Adams-Geller, along with her daughter, Allie Geller Brown, who is a 2005 graduate of USC Annenberg and PAIGE’s chief marketing officer, shared that while things were changing rapidly, their foundation remained steady.
“When you say ‘pivot,’ I think most people think changing directions completely,” Geller Brown said. “A huge part of our strategy has been to not think of things that way. There are certain things that we had to tweak, whether it be messaging or content, but the brand’s DNA hasn’t changed.”
At BOXFOX, once changes were put in place to ensure the safety of their employees, Suri and her leadership team concentrated on customers’ needs. They added PPE to their gift offerings and introduced a new “Work from Home”-themed collection. The Black Lives Matter protests in the wake of the police killing of George Floyd prompted Suri and her co-founders to take a closer look at the brands BOXFOX partners with for their collections.
“We are really trying to answer the call to action for retailers to dedicate 15% of their shelf space to Black creators and manufacturers,” she said. “By mid-June we identified 10 Black-founded and -owned brands that we began carrying immediately, with more to come. We know we have a wide, captive audience — so we’re excited to use that platform to amplify Black voices.”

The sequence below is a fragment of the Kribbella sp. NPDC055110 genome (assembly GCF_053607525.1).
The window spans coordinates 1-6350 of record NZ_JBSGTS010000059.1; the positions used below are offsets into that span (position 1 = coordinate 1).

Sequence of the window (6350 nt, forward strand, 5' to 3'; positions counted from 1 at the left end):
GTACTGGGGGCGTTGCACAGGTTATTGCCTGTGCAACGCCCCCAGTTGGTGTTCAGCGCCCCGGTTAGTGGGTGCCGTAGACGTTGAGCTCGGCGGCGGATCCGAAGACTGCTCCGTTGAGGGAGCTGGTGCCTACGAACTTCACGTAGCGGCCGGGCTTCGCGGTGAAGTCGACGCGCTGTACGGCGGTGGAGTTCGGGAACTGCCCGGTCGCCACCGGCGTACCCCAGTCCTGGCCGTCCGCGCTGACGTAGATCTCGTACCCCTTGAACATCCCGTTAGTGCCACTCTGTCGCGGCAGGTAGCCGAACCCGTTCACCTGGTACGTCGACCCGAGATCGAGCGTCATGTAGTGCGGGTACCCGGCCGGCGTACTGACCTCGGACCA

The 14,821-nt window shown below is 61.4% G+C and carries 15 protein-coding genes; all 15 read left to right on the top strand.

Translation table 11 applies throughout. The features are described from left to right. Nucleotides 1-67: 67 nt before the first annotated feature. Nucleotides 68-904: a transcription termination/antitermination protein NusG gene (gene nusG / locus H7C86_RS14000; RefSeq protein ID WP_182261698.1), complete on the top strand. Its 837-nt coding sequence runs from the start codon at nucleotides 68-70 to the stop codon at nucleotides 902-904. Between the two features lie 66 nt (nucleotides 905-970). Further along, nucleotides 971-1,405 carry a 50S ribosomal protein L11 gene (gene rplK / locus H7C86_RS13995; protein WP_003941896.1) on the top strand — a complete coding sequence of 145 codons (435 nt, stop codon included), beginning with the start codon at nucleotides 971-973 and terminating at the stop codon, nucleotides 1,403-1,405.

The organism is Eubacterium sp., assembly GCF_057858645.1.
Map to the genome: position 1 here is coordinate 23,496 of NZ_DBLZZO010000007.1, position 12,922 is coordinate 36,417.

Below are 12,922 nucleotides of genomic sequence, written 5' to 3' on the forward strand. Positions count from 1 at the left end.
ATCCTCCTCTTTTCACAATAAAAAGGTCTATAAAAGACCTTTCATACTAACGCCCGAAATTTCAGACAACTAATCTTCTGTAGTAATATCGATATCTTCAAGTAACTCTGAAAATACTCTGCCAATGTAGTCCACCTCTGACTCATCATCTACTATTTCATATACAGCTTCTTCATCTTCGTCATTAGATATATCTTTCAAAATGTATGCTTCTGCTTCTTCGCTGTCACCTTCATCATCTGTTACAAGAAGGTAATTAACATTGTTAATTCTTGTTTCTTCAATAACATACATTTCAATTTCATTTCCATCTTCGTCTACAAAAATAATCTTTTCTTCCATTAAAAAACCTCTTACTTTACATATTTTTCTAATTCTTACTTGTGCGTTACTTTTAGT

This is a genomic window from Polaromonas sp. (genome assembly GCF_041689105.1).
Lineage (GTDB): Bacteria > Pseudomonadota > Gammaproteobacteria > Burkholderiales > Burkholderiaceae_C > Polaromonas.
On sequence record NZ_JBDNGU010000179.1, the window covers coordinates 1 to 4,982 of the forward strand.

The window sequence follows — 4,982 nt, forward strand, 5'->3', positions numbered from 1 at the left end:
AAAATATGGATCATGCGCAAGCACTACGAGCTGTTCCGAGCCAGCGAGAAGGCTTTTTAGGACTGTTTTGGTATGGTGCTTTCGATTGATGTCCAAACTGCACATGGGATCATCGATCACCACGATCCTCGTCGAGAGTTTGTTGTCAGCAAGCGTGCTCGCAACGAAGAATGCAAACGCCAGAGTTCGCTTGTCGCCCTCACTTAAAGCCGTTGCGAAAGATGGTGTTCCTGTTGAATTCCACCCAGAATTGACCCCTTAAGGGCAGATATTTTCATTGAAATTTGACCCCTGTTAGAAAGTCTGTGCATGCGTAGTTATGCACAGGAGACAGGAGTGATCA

Williams echoes the need for timely action and a lasting commitment to Black-owned companies, particularly women-owned businesses.
“The plight that, particularly African American businesswomen go through, has really been heightened right now,” she said. “From my own experience, I do see that there is now definitely more of a willingness by investors to look at pitch decks and to dedicate more funding to this group.”
Although Williams knows that she may still encounter resistance on the path ahead, she said she also knows that, deep within herself, she has the fortitude to keep going and the power to make positive change.
Her hope is that, through her life and her company, she can “empower young people to provide conscientiousness to the world, and to awaken generations to come as to what is possible,” she said. “The amount of impact that we can provide in the world is unfathomable. Each of us can create positive ripple effects that far exceed our lifetimes, if we believe.”